The single layer as used in the method of the first embodiment or the higher concentration sub-layer has been described above. If the dye transfer layer is of a double layer construction, a dye-permeable lower concentration sub-layer is formed on the higher concentration sub-layer.

This sub-layer is made of the sublimable dye as used in the first sub-layer and a resin which is soluble or dispersable in water. Such resins may include polyvinyl alcohol, poly(meth)acrylic acid esters and metal salts thereof, polyacrylamides, aqueous urethane resins, aqueous acrylic resins, aqueous polyester resins and the like. The dyes are permeable to these resins when formed as a film. Among the resins mentioned above, polyvinyl alcohol having a high degree of saponification and the homopolymer of acrylic acid have a small diffusion rate of dye. If these resins are used as a film with a large thickness, satisfactory printing sensitivity may not be obtained. In addition, the variation in thickness gives a great influence on the printing sensitivity and multiple-use printing characteristics. Accordingly, these resins may not necessarily be used satisfactorily. In this sense, preferable water-soluble and dispersable resins having an appropriate rate of diffusion of dye include polyvinyl alcohol having a degree of saponification of from 30 to 90%, water-soluble or dispersable polyester resins, water-soluble or dispersion urethane resins, and water-soluble or dispersable acrylic resins.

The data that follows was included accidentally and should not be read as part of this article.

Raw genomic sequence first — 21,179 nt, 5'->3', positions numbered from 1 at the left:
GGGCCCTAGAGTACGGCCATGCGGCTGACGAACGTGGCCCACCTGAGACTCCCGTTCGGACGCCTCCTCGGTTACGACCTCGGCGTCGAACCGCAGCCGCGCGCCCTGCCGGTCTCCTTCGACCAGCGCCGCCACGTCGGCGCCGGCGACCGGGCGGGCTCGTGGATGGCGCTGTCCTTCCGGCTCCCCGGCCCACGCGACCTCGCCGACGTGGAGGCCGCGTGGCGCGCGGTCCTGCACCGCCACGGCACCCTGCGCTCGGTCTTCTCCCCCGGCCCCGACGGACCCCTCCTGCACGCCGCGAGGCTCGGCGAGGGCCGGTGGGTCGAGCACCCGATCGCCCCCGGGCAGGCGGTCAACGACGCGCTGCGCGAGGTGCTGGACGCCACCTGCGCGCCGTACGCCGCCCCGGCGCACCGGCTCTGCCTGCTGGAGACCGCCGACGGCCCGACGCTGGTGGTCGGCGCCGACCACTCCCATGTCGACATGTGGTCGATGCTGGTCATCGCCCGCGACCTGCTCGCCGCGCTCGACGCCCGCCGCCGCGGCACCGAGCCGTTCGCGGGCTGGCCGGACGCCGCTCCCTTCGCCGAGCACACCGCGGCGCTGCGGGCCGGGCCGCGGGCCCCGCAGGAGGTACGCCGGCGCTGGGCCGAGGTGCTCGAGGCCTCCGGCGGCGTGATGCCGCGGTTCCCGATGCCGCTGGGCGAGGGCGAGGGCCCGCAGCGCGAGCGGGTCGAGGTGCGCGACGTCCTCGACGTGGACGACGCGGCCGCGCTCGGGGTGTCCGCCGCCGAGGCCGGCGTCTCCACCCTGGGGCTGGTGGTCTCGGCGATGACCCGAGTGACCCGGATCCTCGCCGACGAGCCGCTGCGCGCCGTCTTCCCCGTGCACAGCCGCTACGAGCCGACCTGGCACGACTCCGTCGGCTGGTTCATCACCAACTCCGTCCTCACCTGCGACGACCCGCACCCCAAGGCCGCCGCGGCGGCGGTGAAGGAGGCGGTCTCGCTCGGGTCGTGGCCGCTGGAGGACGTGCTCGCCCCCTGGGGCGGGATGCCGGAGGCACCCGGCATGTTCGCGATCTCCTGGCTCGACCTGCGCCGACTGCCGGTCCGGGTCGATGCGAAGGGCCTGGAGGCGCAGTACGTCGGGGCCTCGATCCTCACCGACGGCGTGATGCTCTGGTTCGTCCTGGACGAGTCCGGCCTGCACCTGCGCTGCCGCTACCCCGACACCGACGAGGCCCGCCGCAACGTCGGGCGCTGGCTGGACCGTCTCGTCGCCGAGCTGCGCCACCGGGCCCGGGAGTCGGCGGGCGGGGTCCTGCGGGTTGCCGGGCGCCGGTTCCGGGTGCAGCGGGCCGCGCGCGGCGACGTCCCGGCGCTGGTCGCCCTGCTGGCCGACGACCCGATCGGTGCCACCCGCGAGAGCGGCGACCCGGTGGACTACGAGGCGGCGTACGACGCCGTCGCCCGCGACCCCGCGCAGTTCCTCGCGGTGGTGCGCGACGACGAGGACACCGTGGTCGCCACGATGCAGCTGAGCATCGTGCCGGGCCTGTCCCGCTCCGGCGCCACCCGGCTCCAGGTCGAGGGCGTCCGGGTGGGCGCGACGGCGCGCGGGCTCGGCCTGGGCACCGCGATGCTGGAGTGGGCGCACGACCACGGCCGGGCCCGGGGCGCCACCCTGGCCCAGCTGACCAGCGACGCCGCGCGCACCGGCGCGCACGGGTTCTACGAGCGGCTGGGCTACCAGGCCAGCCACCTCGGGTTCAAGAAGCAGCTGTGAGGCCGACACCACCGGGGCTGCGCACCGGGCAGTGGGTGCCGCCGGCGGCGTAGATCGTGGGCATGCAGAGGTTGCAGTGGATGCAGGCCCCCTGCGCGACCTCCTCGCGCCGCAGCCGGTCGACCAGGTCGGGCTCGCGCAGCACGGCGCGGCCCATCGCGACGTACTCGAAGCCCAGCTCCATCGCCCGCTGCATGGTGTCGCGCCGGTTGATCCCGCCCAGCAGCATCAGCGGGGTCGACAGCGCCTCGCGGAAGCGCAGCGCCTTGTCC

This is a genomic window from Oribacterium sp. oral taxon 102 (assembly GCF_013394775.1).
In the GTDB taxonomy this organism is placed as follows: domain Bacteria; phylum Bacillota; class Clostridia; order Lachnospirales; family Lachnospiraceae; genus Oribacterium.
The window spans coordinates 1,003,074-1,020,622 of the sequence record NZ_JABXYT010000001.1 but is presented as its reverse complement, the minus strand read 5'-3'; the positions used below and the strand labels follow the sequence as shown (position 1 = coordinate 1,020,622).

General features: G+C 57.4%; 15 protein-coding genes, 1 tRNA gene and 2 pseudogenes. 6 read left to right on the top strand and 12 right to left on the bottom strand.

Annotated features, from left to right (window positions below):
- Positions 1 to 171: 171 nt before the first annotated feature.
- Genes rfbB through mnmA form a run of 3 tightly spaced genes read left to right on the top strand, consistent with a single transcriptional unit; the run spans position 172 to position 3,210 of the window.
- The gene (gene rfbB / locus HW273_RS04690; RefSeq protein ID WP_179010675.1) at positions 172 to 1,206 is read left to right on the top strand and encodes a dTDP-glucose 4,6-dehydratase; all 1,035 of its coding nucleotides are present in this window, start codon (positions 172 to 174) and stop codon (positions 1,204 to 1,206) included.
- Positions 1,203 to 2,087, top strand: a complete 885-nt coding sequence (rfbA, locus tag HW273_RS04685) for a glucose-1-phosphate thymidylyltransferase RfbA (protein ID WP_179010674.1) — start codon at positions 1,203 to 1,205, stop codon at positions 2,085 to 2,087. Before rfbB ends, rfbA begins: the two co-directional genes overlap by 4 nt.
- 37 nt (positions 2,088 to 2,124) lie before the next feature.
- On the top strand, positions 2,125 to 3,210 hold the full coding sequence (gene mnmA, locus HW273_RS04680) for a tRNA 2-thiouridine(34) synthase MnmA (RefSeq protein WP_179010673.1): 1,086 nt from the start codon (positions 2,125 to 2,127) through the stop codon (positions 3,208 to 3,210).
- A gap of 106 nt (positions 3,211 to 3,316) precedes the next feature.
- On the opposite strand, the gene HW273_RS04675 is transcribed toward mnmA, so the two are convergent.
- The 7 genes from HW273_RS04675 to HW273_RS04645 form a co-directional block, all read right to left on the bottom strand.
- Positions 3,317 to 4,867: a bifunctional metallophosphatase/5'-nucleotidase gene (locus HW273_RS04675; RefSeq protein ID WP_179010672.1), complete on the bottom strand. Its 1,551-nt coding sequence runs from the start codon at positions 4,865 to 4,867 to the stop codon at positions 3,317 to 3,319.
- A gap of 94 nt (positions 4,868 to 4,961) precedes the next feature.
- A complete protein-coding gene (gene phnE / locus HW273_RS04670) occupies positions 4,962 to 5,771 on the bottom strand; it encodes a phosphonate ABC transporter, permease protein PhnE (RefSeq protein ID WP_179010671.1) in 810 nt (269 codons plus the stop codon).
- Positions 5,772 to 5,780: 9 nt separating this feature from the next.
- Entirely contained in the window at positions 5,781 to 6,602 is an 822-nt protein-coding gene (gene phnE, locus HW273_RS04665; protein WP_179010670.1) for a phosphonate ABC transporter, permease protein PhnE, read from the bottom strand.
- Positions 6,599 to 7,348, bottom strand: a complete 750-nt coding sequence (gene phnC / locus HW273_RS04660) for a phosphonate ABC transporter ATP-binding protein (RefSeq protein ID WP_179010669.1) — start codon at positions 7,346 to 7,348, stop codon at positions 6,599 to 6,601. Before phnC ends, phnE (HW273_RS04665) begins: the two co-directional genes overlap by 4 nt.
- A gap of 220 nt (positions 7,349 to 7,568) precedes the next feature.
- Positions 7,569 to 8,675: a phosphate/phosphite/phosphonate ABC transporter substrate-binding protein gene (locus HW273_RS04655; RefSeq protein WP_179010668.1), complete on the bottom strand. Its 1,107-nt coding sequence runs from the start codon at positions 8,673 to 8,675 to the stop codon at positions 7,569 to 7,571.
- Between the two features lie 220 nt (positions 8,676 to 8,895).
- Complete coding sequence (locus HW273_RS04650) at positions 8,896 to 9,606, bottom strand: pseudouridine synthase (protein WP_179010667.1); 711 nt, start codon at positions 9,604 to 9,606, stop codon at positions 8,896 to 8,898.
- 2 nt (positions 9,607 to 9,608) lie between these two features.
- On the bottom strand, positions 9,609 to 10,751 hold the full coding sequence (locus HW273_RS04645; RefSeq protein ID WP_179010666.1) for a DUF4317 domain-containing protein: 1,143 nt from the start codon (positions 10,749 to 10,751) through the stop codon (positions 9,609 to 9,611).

Moreover, when the higher concentration sub-layer, the lower concentration sub-layer and a lubricant layer are superposed on a substrate in this order as shown in FIG. 4, the dye-permeable lower concentration sub-layer may be attacked by a coating solution for the lubricant layer. This causes the concentration of dye in the surface of the dye transfer layer to be higher than as desired, resulting in poor multiple-use printing characteristics. To avoid this, the resin used to make the lower concentration sub-layer should be resistant to organic solvent. Such resins which are soluble or dispersable in water include polyvinyl alcohol having a degree of saponification of from 70 to 90% and water-soluble or dispersable urethane resins. This is true of the case where a plurality of sub-layers wherein a dye concentration is decreased toward an uppermost layer are formed to give a dye transfer layer having a plurality of sub-layers. Moreover, when a lubricant is contained in the dye-permeable lower concentration sub-layer, the lubricant used should be soluble or emulsifiable in an aqueous coating composition for the sub-layer. These lubricants may be those indicated with respect to the lubricant layer described hereinafter.

For the formation of the dye-permeable lower concentration sub-layer, alcohols, ketones, cellosolves and the like which are miscible with water may be added to water in order to prepare an ink composition. If a lubricant is added, suitable emulsifiers for the lubricant may be added. In order to lower the surface tension of the ink composition, surface active agents may be added.